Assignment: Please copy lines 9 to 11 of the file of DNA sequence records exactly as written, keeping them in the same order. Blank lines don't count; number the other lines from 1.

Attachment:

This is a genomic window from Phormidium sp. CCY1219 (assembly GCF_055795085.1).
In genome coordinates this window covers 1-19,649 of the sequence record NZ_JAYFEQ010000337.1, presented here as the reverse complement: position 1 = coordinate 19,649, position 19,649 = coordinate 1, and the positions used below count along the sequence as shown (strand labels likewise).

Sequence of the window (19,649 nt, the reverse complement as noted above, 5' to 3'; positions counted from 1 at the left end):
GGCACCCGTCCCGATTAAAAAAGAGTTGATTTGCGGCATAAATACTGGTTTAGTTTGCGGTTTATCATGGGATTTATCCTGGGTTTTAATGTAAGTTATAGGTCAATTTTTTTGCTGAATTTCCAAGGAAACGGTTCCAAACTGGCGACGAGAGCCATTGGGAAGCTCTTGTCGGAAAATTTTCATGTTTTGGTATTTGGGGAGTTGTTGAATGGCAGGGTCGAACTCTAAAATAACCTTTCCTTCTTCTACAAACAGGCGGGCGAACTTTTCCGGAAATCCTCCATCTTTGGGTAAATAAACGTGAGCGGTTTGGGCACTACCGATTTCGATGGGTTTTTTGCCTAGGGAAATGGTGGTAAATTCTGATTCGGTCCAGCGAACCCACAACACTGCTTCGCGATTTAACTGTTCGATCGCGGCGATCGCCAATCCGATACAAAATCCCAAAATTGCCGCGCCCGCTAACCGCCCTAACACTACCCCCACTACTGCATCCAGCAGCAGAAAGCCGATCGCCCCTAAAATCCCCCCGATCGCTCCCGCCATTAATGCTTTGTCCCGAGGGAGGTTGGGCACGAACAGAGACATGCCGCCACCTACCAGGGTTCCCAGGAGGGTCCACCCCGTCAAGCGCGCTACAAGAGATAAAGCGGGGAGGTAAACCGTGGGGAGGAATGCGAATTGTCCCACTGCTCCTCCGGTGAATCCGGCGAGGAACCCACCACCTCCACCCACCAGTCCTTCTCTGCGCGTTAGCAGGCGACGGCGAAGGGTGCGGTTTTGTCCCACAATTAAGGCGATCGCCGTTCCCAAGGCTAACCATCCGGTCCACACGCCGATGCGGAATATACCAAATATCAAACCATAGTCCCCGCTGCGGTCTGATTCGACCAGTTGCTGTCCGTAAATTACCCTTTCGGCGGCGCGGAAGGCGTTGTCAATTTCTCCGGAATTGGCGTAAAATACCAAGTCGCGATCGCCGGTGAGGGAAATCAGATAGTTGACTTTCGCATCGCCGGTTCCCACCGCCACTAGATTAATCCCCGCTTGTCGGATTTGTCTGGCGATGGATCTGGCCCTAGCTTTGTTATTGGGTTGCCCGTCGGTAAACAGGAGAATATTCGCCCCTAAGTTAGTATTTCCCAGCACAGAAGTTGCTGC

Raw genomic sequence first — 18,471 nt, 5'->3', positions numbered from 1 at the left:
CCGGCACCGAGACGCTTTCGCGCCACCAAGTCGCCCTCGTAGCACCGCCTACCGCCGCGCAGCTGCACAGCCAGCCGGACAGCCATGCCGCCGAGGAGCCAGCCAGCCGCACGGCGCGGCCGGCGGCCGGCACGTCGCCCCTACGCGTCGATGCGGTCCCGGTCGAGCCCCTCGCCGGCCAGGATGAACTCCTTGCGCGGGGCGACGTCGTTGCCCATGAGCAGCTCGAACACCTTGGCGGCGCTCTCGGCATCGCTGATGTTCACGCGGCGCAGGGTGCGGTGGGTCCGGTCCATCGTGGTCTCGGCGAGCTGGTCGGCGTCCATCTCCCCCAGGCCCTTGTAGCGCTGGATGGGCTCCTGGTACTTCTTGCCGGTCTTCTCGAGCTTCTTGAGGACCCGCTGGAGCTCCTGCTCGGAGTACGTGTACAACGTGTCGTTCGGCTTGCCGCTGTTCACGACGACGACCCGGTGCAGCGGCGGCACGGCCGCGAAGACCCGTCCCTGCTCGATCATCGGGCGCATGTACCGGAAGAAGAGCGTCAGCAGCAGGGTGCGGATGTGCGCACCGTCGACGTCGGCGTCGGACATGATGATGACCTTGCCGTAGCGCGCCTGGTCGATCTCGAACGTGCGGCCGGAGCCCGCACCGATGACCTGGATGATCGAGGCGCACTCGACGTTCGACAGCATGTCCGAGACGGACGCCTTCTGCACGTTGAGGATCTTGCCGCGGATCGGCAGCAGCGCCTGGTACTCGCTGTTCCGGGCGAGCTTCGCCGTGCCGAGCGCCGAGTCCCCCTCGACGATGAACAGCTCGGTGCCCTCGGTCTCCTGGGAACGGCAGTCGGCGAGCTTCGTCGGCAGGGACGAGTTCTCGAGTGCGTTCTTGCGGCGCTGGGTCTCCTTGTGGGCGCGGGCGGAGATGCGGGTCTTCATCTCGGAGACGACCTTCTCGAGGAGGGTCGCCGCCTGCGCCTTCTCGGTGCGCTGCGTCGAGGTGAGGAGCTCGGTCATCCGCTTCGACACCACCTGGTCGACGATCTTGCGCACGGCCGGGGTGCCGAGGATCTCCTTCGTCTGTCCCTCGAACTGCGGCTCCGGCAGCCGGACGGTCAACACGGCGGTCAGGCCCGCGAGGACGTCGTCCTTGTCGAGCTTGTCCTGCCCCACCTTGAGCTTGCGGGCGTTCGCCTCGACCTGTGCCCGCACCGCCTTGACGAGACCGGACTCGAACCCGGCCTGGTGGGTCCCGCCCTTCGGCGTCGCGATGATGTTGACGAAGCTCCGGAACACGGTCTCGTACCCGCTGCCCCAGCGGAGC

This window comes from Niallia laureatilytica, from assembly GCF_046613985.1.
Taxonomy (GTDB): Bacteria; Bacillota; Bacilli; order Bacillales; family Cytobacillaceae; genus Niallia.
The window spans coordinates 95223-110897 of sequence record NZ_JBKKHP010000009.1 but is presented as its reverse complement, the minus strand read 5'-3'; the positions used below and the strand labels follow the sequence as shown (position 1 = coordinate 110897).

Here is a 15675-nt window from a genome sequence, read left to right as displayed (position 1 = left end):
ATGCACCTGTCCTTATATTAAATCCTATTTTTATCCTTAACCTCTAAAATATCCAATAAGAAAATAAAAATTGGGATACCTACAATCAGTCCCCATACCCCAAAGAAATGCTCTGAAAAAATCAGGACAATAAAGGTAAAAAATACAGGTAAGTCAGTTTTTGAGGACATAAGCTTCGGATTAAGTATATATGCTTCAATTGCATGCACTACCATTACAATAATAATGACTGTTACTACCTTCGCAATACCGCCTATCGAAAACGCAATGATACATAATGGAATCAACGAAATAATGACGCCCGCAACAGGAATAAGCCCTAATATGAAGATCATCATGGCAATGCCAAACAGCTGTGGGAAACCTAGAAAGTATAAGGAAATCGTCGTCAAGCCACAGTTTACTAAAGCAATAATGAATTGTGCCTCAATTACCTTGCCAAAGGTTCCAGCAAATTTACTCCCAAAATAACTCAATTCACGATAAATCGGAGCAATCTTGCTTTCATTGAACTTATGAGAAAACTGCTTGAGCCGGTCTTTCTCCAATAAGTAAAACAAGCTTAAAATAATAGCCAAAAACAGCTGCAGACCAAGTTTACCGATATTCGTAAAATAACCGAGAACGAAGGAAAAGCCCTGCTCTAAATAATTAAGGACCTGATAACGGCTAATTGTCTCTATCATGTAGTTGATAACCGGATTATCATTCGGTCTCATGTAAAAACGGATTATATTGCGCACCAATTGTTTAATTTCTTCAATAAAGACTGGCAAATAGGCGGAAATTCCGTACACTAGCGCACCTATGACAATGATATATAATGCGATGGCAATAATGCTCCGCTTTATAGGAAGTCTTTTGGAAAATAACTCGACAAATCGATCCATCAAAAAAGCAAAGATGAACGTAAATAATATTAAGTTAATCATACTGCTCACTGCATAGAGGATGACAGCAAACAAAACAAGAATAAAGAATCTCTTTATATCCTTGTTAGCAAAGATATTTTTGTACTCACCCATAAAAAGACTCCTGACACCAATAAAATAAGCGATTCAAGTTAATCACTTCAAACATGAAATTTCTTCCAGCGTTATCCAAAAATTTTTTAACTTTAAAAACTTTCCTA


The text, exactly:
The window spans coordinates 95223-110897 of sequence record NZ_JBKKHP010000009.1 but is presented as its reverse complement, the minus strand read 5'-3'; the positions used below and the strand labels follow the sequence as shown (position 1 = coordinate 110897).

Here is a 15675-nt window from a genome sequence, read left to right as displayed (position 1 = left end):
ATGCACCTGTCCTTATATTAAATCCTATTTTTATCCTTAACCTCTAAAATATCCAATAAGAAAATAAAAATTGGGATACCTACAATCAGTCCCCATACCCCAAAGAAATGCTCTGAAAAAATCAGGACAATAAAGGTAAAAAATACAGGTAAGTCAGTTTTTGAGGACATAAGCTTCGGATTAAGTATATATGCTTCAATTGCATGCACTACCATTACAATAATAATGACTGTTACTACCTTCGCAATACCGCCTATCGAAAACGCAATGATACATAATGGAATCAACGAAATAATGACGCCCGCAACAGGAATAAGCCCTAATATGAAGATCATCATGGCAATGCCAAACAGCTGTGGGAAACCTAGAAAGTATAAGGAAATCGTCGTCAAGCCACAGTTTACTAAAGCAATAATGAATTGTGCCTCAATTACCTTGCCAAAGGTTCCAGCAAATTTACTCCCAAAATAACTCAATTCACGATAAATCGGAGCAATCTTGCTTTCATTGAACTTATGAGAAAACTGCTTGAGCCGGTCTTTCTCCAATAAGTAAAACAAGCTTAAAATAATAGCCAAAAACAGCTGCAGACCAAGTTTACCGATATTCGTAAAATAACCGAGAACGAAGGAAAAGCCCTGCTCTAAATAATTAAGGACCTGATAACGGCTAATTGTCTCTATCATGTAGTTGATAACCGGATTATCATTCGGTCTCATGTAAAAACGGATTATATTGCGCACCAATTGTTTAATTTCTTCAATAAAGACTGGCAAATAGGCGGAAATTCCGTACACTAGCGCACCTATGACAATGATATATAATGCGATGGCAATAATGCTCCGCTTTATAGGAAGTCTTTTGGAAAATAACTCGACAAATCGATCCATCAAAAAAGCAAAGATGAACGTAAATAATATTAAGTTAATCATACTGCTCACTGCATAGAGGATGACAGCAAACAAAACAAGAATAAAGAATCTCTTTATATCCTTGTTAGCAAAGATATTTTTGTACTCACCCATAAAAAGACTCCTGACACCAATAAAATAAGCGATTCAAGTTAATCACTTCAAACATGAAATTTCTTCCAGCGTTATCCAAAAATTTTTTAACTTTAAAAACTTTCCTA